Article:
How to Get Out of Debt

The interest rates are increasing and with that so is the interest rate on your debt. Whether it’s mortgage, credit card, car or other types of debt, we could potentially see further increases in the years to come. This means that you want to decide how to pay off your debt as soon as possible so your debt wont snowball. Read this article if you’re trying to save money because the principles will be the same.

This is my method and I’ve tested it on myself, and it works!

If you’ve been following me for a while, you know that I had a lot of debt when I was in my 20’s. I can’t say I spent the money on something valuable. It was on takeout food and café latte’s, new outfits, handbags and shoes – plus a student loan. At the end of the month, I would have sleepless nights because the credit card bill was due. The new month would start in minus, and I would never plan ahead, so having to buy Christmas presents came at a surprise every year. Haha. Whether or not your debt comes from mindless spending or from actual value adding things, you’ll want to pay down on that debt as soon as possible.

For me the big moment of change came one of those sleepless nights at the end of the month. I had enough and it was time to change. I wanted to sleep all night and not have money worries.


This post is dedicated to two beautiful souls I met this weekend at Tony Robbins’ Unleash the Power Within event in West Palm Beach, USA who had debt and they inspired me to share what I did.

Cut the cr*p

Sometimes it helps using a taboo word to wake us up and for me it helped to create a plan to cut off unnecessary purchases. I got the idea of “cutting the cr*p” from Mette-Marie Davidsen, a Danish author, who went through this herself and eventually gained financial freedom. I simply created a plan Ctc and it was a plan of:

  • cutting down unnecessary purchases,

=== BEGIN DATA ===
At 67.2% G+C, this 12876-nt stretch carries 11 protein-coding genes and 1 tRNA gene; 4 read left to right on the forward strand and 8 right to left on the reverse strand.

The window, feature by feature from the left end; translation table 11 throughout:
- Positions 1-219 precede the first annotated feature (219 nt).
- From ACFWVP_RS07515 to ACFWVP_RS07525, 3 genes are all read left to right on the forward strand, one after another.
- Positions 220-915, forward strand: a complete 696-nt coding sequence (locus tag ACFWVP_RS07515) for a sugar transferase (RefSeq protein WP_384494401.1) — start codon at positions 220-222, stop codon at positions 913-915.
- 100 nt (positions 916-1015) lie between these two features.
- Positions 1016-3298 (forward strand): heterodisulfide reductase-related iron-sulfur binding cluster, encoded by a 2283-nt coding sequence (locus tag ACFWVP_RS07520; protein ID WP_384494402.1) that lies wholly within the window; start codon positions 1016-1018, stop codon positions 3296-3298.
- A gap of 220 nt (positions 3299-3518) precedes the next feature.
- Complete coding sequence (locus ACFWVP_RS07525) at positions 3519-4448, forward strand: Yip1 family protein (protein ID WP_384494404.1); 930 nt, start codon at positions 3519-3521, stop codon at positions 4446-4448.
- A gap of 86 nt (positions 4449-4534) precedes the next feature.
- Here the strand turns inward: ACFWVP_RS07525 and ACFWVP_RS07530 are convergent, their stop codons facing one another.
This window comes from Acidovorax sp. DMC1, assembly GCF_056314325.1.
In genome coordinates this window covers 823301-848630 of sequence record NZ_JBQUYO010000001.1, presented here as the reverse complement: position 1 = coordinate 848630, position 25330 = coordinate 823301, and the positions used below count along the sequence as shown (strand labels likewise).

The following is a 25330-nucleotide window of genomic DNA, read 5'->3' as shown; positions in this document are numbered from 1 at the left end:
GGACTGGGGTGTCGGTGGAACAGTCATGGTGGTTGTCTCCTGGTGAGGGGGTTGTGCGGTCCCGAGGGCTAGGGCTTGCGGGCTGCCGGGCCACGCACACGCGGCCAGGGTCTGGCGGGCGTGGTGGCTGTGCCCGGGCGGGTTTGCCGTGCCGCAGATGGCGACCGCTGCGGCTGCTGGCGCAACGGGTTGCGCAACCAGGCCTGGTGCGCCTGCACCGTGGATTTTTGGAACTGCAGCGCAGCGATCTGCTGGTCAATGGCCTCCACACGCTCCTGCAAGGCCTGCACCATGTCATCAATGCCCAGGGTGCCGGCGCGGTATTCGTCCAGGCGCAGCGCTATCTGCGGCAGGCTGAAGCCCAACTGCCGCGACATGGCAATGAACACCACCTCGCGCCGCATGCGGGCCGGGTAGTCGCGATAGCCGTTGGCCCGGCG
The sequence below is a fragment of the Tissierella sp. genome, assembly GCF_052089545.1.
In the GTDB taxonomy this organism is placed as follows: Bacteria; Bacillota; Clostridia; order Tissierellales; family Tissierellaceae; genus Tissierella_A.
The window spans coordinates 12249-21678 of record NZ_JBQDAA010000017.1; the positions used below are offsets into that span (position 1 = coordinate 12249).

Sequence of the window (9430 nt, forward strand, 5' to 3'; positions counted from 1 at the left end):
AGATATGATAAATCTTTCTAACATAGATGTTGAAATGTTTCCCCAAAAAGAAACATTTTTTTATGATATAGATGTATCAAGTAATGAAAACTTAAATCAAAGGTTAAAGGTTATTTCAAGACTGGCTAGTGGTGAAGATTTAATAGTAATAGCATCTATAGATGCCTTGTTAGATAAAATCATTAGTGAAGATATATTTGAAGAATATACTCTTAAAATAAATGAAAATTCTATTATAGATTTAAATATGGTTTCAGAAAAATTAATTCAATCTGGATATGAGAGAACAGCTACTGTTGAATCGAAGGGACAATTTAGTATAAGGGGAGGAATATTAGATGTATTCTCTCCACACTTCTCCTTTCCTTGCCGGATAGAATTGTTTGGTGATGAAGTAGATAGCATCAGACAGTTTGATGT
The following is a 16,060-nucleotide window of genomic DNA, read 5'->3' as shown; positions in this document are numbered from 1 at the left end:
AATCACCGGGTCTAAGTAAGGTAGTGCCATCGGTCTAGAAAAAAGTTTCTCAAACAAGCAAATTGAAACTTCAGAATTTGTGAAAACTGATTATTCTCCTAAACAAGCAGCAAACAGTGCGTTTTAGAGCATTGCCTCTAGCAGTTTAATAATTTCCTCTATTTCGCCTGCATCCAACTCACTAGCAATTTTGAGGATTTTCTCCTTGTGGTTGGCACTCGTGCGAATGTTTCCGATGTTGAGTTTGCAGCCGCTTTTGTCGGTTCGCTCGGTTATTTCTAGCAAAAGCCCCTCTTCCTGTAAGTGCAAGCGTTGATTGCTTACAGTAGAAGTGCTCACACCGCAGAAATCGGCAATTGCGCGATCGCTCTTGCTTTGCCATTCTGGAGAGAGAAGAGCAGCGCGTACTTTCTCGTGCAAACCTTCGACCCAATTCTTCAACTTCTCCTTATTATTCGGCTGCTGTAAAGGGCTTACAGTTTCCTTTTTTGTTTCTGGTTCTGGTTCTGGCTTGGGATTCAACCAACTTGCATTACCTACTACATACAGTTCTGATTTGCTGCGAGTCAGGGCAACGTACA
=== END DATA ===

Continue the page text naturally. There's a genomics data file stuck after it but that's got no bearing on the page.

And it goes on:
• setting an ambitious number that I wanted to pay into debt per month
  • and increasing the control on the money I spent every month.

That night I cut my credit cards in half and dumped them in the trash.

For the next months, I would go to the bank and withdraw cash (read that again!). I put all the cash in an envelope and that’s all the money I could spend that month. I divided the money into weekly allotments and if I spent less, the money would carry over to next week and potentially I would have extra cash for paying off debt. I also started planning for friends’ birthdays, Christmas and the like. I would simply look three months ahead every month to ensure that I had money in my envelope for upcoming events.

Automation of outflow

I created an additional bank account for necessary and fixed cost expenses (rent, utilities) plus the monthly payment on my debt.

I calculated how much money I spent per year on fundamental things and debt payments, and then calculated how much money I had to transfer to the account every month to make the average. Let’s say my annual expenses were $12000, that meant that I would transfer $1000 into that account every month (12000 divided by 12 months). From that account my bills were paid automatically.
Some months there would be a surplus of cash in this account, but the next month they would be used to pay the bi-monthly electricity bill. I simply automated this process, and I didn’t look at my account because the idea was that everything would be automated so I didn’t have to think about it. That way I also knew exactly how much money I could withdraw – it was my income minus the $1000 of fixed expenses. Ex. $1500 of income and $1000 expenses (incl. debt payment) would leave me $500 for food and fun. And I had to make do with my envelope of cash. It was difficult at first, but it worked incredibly well for me.


You can do the same. Though you might not want to go to the extreme like me and keep cash in an envelope, but you can either create additional accounts to control your money outflow, swap your credit card with a debit card to limit yourself to not overspend, set a goal of how much a month you're paying off on debt and automate it, or plan ahead by knowing your annual expenses and debt payment and allocate that money, so ever month you know the exact number you have for food and fun. 

Later I will describe how this method works for “paying yourself first” a concept where you pay yourself before any expenses. That’s how I live today (something I didn't think was possible).


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